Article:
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Amid the pandemic, a family turns adversity into opportunity

"Walay gisantos ang pandemya” (The pandemic simply does not choose) is a common phrase when we're talking about the pandemic, and no one was indeed excused and spared. Everyone is affected.

“Lisod kaayo ang kinabuhi, paet gyud, makahunahuna gyud ta bisan unsa para lang manginabuhi (It is really hard. We have to really think of anything just to survive),” expressed Miraflor Combes, one of the many victims of lockdown conditions.

Miraflor, 34, is a mother of two, ages 16 and 3. Miraflor’s husband is a fisherman. When the lockdown took effect, the family’s income and livelihood were greatly affected. The family lives a simple life in Bio-os, Amlan, Negros Oriental.

Ang lockdown nahimong sukdanan kung unsaon namo pag diskarte sa kinabuhi, pero hinay-hinay na pud nga nahurot ang among puhonan, tungod kay wala na usab ka panagat akong bana (The lockdown has become a measure of how we approach life, but our investment is slowly running out because my husband can no longer fish),” said Miraflor.

But she has to strive for her family to survive. With a bit of savings, she upgraded her sari-sari store and added some spices and vegetables, so neighbors do not need to go far. She stated in dialect that survival is undoubtedly testing our strength and creativity.

The Livelihood Assistance Grant came so timely, it came unexpectedly. "I did not expect it because I had already received the P6,000 from the Social Amelioration Program (SAP). The assistance helped us with our daily consumption, but the P15,000 livelihood grant from the Sustainable Livelihood Program (SLP) came as a blessing in 2021. Wala gyud to nako gi expect ang grant nakatabang gyud nako, na puno ang akong tindahan, ari na mopalit ang mga silingan og dili na kinahanglan pa nga moadto sa merkado, nakabaligya kos mga panginhanglanon sa among silingan (I never expected it. The grant helped me. My store is full. The neighbors do not have to go to the market anymore because my store has all their needs)," shared Miraflor.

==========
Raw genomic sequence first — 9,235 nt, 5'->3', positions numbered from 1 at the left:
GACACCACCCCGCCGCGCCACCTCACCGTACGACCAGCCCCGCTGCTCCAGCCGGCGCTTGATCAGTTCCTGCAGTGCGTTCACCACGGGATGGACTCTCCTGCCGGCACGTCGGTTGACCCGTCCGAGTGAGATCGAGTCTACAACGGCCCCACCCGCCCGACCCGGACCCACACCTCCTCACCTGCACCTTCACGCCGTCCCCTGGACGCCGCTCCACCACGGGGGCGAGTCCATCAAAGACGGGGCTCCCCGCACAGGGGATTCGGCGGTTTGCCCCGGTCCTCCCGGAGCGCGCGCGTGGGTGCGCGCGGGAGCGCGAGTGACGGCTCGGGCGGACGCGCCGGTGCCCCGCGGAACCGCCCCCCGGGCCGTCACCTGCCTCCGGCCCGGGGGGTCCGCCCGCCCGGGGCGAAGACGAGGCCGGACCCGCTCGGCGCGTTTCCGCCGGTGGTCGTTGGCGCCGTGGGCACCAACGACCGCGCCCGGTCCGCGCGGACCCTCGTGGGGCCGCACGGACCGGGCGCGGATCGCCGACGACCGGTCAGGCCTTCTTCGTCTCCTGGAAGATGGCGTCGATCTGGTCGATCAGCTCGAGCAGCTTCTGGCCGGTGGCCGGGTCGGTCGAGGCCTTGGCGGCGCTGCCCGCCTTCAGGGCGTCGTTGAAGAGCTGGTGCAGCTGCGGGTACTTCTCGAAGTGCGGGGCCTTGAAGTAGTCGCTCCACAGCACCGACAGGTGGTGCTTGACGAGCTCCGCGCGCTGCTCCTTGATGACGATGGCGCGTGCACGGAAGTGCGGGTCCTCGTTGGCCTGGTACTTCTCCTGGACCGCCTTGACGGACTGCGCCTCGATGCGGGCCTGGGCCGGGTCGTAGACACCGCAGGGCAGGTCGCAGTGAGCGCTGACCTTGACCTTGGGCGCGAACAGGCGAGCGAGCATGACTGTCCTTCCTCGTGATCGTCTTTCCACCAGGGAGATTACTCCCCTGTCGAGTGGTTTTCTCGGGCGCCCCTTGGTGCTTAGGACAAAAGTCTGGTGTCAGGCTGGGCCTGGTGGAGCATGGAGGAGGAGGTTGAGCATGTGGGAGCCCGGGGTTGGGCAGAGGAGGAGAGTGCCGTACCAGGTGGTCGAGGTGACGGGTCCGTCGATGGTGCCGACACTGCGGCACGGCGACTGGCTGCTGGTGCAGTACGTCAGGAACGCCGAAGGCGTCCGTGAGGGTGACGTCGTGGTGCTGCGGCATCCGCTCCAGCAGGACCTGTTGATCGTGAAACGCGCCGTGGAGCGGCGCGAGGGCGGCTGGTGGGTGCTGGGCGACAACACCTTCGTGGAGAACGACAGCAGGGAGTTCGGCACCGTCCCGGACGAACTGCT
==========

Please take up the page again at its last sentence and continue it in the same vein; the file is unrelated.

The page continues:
Six months after she received the grant, Miraflor saved P18,500. The couple decided to buy a motorcycle worth P79,000 on an instalment basis. They deposited P2,000 from their savings as a down payment. The Combes took the 36-month instalment scheme. "As soon as the motorcycle was released, we converted it into a tricycle, which will increase our income," Miraflor explained in dialect.

Her husband drives the tricycle to ferry their neighbors from their barangay to other places. This tricycle is a substitute income whenever her husband cannot go fishing, Miraflor said.

“Motivation can be seen in Miraflor. It was overwhelming how she managed her business. Her success is the employee's success also because efforts were not put to waste," said Jessie Jan Plaza, project development officer, who shared how the couple strived and valued the grant they received.

Indeed, the pandemic has been a threat to everyone and tested everyone's survival instinct. It may be a pandemic, but for Miraflor and her family, it turned out to be a blessing in disguise. Because of it, she was able to receive grants from the government, and she was able to upgrade her livelihood and stretch all means to survive. She was also thankful to DSWD and SLP for giving them the opportunity. (PR)

About the Author

Hazel Gloria


Region 7

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